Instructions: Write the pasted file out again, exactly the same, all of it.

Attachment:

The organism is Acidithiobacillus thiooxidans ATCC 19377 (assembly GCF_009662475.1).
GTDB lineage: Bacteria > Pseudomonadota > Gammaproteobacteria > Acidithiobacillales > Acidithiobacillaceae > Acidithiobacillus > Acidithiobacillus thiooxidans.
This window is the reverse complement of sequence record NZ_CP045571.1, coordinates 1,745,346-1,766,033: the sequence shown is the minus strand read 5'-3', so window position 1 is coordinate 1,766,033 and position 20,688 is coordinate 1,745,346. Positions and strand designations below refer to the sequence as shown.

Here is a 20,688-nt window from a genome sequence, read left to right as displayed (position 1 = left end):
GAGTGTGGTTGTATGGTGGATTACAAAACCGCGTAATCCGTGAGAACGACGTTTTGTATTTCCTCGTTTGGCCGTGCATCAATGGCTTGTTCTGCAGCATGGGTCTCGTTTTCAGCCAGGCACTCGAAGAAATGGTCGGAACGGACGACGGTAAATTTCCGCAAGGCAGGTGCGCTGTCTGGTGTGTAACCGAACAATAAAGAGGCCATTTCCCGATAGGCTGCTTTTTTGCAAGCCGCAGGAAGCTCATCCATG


The organism is Acidithiobacillus thiooxidans ATCC 19377 (assembly GCF_009662475.1).
GTDB lineage: Bacteria > Pseudomonadota > Gammaproteobacteria > Acidithiobacillales > Acidithiobacillaceae > Acidithiobacillus > Acidithiobacillus thiooxidans.
This window is the reverse complement of sequence record NZ_CP045571.1, coordinates 1,745,346-1,766,033: the sequence shown is the minus strand read 5'-3', so window position 1 is coordinate 1,766,033 and position 20,688 is coordinate 1,745,346. Positions and strand designations below refer to the sequence as shown.

Here is a 20,688-nt window from a genome sequence, read left to right as displayed (position 1 = left end):
GAGTGTGGTTGTATGGTGGATTACAAAACCGCGTAATCCGTGAGAACGACGTTTTGTATTTCCTCGTTTGGCCGTGCATCAATGGCTTGTTCTGCAGCATGGGTCTCGTTTTCAGCCAGGCACTCGAAGAAATGGTCGGAACGGACGACGGTAAATTTCCGCAAGGCAGGTGCGCTGTCTGGTGTGTAACCGAACAATAAAGAGGCCATTTCCCGATAGGCTGCTTTTTTGCAAGCCGCAGGAAGCTCATCCATG